Autistic Man Denied Heart Transplant

A Pennsylvania woman is fighting for her 23 year-old autistic son who was denied a heart transplant because of his disability.

Paul Corby - Photo by AP

The Associated Press (AP) is reporting that Karen Corby has started an on-line petition on behalf of her son, Paul, who was turned away for a heart transplant by the Hospital of the University of Pennsylvania (HUP) because of his “psychiatric issues” and his “autism,” among other factors. 

Her son, suffers from Pervasive Developmental Disorder, was also born with a congenital disorder that left part of his heart less able to pump blood through his body, and was referred to HUP last year for a transplant.

However, after reviewing the case, Dr. Susan Brozena informed the family that she was not recommending Paul for a transplant because of “his psychiatric issues, autism, the complexity of the process, multiple procedures and the unknown and unpredictable effect of steroids on behavior.”

Corby says she was stunned by the decision and believes her son has the right to the same medical care as anyone else.

“He just needs a fighting chance and the same rights to medical care as others his age,” she said in a statement. “Autism is not a terminal disease and we cannot allow it to become one.”

She started on-line petition in protest of the decision that has acquired 13,000 signatures from what she described to the AP as a “huge outpouring of support” from autism groups across the country.

“I would not have found the strength to continue fighting had it not been for them,” she said.

Meanwhile, HUP is standing behind its decision. In a statement from spokeswoman Susan Phillips, the University of Pennsylvania Health System said it cannot discuss its’ patients’ cases but noted that “when individuals are referred for transplant consideration at Penn or any other certified transplant center, all aspects of their medical status would be reviewed.”

She added: “This includes the current health status and post-transplant prognosis of the recipient, the impact of other existing health problems on the success of the surgery itself and over the longer term, as well as the potential interaction between a patient’s existing drug therapies and the drugs that would be necessary to stop transplant rejection.”

Medical ethicist Arthur Caplan, head of the Division of Medical Ethics at New York University’s Langone Medical Center said the problem is a lack of donors. “The thing to keep in mind is if more of us would sign donor cards, there would be less pressure to reject anybody. It’s the huge shortage of hearts that really drives this problem,” he told the AP.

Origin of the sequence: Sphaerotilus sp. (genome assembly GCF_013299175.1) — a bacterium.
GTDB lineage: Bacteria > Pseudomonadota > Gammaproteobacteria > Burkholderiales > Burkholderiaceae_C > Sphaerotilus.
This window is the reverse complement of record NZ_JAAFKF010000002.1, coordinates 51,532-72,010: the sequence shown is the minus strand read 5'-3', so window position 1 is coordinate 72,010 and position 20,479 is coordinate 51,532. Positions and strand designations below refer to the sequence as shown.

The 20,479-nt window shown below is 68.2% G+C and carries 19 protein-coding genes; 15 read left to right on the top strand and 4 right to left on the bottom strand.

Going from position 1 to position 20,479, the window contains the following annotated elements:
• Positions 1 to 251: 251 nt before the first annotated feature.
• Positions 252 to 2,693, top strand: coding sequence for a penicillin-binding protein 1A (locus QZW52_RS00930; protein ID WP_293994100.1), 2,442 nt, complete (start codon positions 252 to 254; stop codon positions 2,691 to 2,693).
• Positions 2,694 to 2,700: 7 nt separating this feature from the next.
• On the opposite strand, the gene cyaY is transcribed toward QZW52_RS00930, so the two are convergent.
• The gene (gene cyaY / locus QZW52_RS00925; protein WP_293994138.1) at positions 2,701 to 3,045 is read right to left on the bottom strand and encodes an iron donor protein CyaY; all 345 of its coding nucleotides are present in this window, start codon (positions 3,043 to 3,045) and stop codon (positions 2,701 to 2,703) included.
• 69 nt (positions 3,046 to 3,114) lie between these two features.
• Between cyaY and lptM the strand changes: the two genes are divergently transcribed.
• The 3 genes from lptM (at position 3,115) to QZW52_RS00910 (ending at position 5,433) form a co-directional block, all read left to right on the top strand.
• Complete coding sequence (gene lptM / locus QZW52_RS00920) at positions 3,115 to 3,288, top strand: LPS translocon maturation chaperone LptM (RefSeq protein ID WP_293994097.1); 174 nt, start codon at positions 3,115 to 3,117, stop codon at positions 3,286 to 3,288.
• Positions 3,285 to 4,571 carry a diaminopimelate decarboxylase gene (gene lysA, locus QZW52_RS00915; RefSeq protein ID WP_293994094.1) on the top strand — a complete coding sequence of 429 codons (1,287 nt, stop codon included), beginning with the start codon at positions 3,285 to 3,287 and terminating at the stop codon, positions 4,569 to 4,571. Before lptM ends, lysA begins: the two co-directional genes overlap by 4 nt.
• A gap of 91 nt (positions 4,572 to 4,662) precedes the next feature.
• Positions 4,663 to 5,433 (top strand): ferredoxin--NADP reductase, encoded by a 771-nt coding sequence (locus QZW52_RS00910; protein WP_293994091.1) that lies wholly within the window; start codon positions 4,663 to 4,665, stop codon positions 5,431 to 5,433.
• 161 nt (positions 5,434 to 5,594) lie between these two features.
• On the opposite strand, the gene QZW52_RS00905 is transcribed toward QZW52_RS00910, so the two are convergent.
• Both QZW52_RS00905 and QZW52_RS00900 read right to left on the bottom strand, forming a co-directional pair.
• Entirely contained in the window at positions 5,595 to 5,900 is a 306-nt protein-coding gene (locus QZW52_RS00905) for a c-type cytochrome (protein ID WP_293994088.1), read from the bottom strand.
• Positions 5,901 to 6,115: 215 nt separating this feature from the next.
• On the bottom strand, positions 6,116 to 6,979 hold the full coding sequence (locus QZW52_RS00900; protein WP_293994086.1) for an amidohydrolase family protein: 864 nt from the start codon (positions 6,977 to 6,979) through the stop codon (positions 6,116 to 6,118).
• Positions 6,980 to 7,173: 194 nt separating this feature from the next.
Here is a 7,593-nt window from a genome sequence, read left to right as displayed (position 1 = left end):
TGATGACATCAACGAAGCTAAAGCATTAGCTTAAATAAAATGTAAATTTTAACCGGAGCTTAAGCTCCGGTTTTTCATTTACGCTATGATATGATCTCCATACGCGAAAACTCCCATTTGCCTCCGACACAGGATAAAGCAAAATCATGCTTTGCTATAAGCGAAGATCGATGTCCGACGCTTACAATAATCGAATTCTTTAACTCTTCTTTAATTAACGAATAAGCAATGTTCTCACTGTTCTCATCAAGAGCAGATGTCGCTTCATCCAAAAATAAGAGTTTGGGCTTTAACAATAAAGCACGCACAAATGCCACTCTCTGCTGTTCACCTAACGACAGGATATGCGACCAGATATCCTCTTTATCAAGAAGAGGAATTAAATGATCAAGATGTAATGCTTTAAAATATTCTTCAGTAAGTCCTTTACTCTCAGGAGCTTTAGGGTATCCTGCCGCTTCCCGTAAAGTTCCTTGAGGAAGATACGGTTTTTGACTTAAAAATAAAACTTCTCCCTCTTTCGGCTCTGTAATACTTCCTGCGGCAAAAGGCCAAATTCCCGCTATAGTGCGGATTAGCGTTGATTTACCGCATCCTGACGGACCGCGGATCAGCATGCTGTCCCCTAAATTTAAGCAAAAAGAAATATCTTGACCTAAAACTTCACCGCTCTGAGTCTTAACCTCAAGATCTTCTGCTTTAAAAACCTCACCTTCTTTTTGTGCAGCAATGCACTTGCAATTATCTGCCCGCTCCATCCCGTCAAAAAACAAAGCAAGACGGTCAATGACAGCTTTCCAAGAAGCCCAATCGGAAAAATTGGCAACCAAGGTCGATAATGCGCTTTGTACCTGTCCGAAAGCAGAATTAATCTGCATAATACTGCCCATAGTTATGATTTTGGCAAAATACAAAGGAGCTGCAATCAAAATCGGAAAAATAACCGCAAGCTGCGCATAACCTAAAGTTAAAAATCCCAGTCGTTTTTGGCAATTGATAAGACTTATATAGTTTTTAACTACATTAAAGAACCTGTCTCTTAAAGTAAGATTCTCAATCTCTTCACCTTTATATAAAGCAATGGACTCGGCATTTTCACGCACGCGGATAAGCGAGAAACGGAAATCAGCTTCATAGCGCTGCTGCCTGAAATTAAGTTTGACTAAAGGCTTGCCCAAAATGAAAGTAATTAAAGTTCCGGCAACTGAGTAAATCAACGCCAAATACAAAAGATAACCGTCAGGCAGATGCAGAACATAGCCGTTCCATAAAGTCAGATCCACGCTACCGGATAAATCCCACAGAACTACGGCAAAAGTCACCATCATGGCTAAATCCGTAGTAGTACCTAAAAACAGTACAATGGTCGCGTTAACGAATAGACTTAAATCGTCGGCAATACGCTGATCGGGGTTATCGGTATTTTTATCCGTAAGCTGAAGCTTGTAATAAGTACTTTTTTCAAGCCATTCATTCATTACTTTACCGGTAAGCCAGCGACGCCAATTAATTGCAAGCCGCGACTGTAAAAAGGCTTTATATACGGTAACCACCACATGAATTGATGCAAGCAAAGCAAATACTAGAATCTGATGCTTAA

However, he said the fact that Paul has autism is something that any institution would take into account before determining eligibility.

“It’s not like autism is not relevant,” he said, noting that degrees of autism vary and some are not able to take care of themselves. “You need to be able to complain if you get certain symptoms.”

Corby is determined to fight, however. As she states in her online petition, “the doctor was more interested in the fact that he could not name all his medications (he takes 19 at the present time) and the Princess Peach doll he carries for comfort, than the fact that he has never smoked or drank alcohol. Where will the discrimination end?”

Click here to sign the petition.

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2 Response to “Autistic Man Denied Heart Transplant

  1. As a registered nurse who has cared for patients requiring a heart transplant and those who have received heart and lung transplants, I would have to agree with the doctors and medical ethicist. The work up prior to transplant is intensive and care after the transplant is complicated. It is intimidating even for those in the best of circumstances. Given the shortage of donor hearts, many factors go in to patient selection including pre-existing conditions and the ability to comply with a complicated drug regimen post transplant. I can understand the mother’s concern in wanting the best for her son, but we tend to look at these circumstances in the best possible light and not in terms of what would happen if things did not go well and he had complications after the surgery. I pray that she will accept this cross and enjoy her son for as long as she has him.

  2. I can never accept this cross. The committee has no idea what my son is capable of. They did no tests except to check his blood pressure. They have no idea of his cognitive ability and his high intelligence. They saw autism and that was the end of discussion. I will never, ever stop fighting for him.